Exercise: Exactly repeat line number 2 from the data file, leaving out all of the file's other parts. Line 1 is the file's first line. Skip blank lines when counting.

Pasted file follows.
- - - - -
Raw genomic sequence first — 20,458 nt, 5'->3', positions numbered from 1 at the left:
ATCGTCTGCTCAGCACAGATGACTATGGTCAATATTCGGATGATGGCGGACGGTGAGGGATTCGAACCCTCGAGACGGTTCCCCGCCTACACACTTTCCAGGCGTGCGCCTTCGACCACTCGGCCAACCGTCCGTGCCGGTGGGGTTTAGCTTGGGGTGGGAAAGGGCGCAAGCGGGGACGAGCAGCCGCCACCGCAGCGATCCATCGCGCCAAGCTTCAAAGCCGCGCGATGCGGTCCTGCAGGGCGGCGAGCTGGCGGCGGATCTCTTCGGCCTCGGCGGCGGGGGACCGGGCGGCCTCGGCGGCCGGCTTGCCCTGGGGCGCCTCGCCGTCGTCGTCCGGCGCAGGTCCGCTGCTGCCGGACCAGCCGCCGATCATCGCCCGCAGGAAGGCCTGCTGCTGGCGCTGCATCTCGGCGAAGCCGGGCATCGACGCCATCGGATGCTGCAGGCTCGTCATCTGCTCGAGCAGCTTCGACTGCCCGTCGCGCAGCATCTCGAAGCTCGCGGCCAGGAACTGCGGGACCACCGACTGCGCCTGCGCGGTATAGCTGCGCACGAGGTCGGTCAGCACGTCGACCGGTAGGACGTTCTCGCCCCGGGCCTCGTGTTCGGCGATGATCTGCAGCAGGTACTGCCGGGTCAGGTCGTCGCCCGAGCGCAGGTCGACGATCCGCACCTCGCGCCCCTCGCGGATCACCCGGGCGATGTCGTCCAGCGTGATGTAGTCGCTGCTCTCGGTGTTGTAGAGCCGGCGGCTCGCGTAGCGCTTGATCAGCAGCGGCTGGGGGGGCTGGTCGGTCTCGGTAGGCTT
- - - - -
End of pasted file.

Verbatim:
ATCGTCTGCTCAGCACAGATGACTATGGTCAATATTCGGATGATGGCGGACGGTGAGGGATTCGAACCCTCGAGACGGTTCCCCGCCTACACACTTTCCAGGCGTGCGCCTTCGACCACTCGGCCAACCGTCCGTGCCGGTGGGGTTTAGCTTGGGGTGGGAAAGGGCGCAAGCGGGGACGAGCAGCCGCCACCGCAGCGATCCATCGCGCCAAGCTTCAAAGCCGCGCGATGCGGTCCTGCAGGGCGGCGAGCTGGCGGCGGATCTCTTCGGCCTCGGCGGCGGGGGACCGGGCGGCCTCGGCGGCCGGCTTGCCCTGGGGCGCCTCGCCGTCGTCGTCCGGCGCAGGTCCGCTGCTGCCGGACCAGCCGCCGATCATCGCCCGCAGGAAGGCCTGCTGCTGGCGCTGCATCTCGGCGAAGCCGGGCATCGACGCCATCGGATGCTGCAGGCTCGTCATCTGCTCGAGCAGCTTCGACTGCCCGTCGCGCAGCATCTCGAAGCTCGCGGCCAGGAACTGCGGGACCACCGACTGCGCCTGCGCGGTATAGCTGCGCACGAGGTCGGTCAGCACGTCGACCGGTAGGACGTTCTCGCCCCGGGCCTCGTGTTCGGCGATGATCTGCAGCAGGTACTGCCGGGTCAGGTCGTCGCCCGAGCGCAGGTCGACGATCCGCACCTCGCGCCCCTCGCGGATCACCCGGGCGATGTCGTCCAGCGTGATGTAGTCGCTGCTCTCGGTGTTGTAGAGCCGGCGGCTCGCGTAGCGCTTGATCAGCAGCGGCTGGGGGGGCTGGTCGGTCTCGGTAGGCTT